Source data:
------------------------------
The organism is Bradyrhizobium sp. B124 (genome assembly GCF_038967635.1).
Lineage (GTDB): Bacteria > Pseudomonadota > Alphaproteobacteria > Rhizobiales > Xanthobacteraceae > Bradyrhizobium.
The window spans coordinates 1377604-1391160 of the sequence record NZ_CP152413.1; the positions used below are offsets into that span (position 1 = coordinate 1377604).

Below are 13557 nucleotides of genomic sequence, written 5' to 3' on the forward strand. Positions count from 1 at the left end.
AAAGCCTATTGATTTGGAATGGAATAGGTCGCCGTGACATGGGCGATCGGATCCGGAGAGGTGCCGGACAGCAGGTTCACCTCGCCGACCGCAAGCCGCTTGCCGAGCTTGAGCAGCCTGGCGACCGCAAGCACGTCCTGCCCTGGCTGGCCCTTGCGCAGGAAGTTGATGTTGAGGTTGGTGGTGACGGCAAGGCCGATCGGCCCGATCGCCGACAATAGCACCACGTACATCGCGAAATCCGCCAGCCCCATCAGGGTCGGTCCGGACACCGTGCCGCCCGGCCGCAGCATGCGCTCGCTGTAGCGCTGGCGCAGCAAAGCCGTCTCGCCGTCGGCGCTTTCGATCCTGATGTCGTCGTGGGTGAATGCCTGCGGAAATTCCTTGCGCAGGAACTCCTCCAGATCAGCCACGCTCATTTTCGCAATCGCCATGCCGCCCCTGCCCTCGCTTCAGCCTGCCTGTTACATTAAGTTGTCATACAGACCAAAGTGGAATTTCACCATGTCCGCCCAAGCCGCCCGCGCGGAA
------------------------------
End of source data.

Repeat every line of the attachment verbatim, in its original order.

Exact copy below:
The organism is Bradyrhizobium sp. B124 (genome assembly GCF_038967635.1).
Lineage (GTDB): Bacteria > Pseudomonadota > Alphaproteobacteria > Rhizobiales > Xanthobacteraceae > Bradyrhizobium.
The window spans coordinates 1377604-1391160 of the sequence record NZ_CP152413.1; the positions used below are offsets into that span (position 1 = coordinate 1377604).

Below are 13557 nucleotides of genomic sequence, written 5' to 3' on the forward strand. Positions count from 1 at the left end.
AAAGCCTATTGATTTGGAATGGAATAGGTCGCCGTGACATGGGCGATCGGATCCGGAGAGGTGCCGGACAGCAGGTTCACCTCGCCGACCGCAAGCCGCTTGCCGAGCTTGAGCAGCCTGGCGACCGCAAGCACGTCCTGCCCTGGCTGGCCCTTGCGCAGGAAGTTGATGTTGAGGTTGGTGGTGACGGCAAGGCCGATCGGCCCGATCGCCGACAATAGCACCACGTACATCGCGAAATCCGCCAGCCCCATCAGGGTCGGTCCGGACACCGTGCCGCCCGGCCGCAGCATGCGCTCGCTGTAGCGCTGGCGCAGCAAAGCCGTCTCGCCGTCGGCGCTTTCGATCCTGATGTCGTCGTGGGTGAATGCCTGCGGAAATTCCTTGCGCAGGAACTCCTCCAGATCAGCCACGCTCATTTTCGCAATCGCCATGCCGCCCCTGCCCTCGCTTCAGCCTGCCTGTTACATTAAGTTGTCATACAGACCAAAGTGGAATTTCACCATGTCCGCCCAAGCCGCCCGCGCGGAA